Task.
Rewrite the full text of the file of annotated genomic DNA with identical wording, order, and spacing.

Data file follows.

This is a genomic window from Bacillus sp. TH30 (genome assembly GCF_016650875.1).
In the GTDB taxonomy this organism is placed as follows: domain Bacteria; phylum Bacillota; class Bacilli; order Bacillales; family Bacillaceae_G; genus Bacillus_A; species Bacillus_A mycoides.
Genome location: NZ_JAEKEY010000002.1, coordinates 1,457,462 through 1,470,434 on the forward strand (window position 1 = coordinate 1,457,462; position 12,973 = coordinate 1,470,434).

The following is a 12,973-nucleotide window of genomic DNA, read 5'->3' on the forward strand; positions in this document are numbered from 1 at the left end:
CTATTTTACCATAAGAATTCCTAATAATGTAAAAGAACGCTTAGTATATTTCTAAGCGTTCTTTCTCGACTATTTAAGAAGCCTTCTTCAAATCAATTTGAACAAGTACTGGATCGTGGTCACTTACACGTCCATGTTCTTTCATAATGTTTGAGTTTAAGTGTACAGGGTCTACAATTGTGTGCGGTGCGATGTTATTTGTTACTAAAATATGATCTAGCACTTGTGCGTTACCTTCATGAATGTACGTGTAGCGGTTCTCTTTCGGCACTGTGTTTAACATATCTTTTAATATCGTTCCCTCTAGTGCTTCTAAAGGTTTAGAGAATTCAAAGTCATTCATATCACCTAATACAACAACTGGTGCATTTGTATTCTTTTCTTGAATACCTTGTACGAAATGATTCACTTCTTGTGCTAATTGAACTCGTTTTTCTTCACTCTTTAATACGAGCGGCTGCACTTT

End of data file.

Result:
This is a genomic window from Bacillus sp. TH30 (genome assembly GCF_016650875.1).
In the GTDB taxonomy this organism is placed as follows: domain Bacteria; phylum Bacillota; class Bacilli; order Bacillales; family Bacillaceae_G; genus Bacillus_A; species Bacillus_A mycoides.
Genome location: NZ_JAEKEY010000002.1, coordinates 1,457,462 through 1,470,434 on the forward strand (window position 1 = coordinate 1,457,462; position 12,973 = coordinate 1,470,434).

The following is a 12,973-nucleotide window of genomic DNA, read 5'->3' on the forward strand; positions in this document are numbered from 1 at the left end:
CTATTTTACCATAAGAATTCCTAATAATGTAAAAGAACGCTTAGTATATTTCTAAGCGTTCTTTCTCGACTATTTAAGAAGCCTTCTTCAAATCAATTTGAACAAGTACTGGATCGTGGTCACTTACACGTCCATGTTCTTTCATAATGTTTGAGTTTAAGTGTACAGGGTCTACAATTGTGTGCGGTGCGATGTTATTTGTTACTAAAATATGATCTAGCACTTGTGCGTTACCTTCATGAATGTACGTGTAGCGGTTCTCTTTCGGCACTGTGTTTAACATATCTTTTAATATCGTTCCCTCTAGTGCTTCTAAAGGTTTAGAGAATTCAAAGTCATTCATATCACCTAATACAACAACTGGTGCATTTGTATTCTTTTCTTGAATACCTTGTACGAAATGATTCACTTCTTGTGCTAATTGAACTCGTTTTTCTTCACTCTTTAATACGAGCGGCTGCACTTT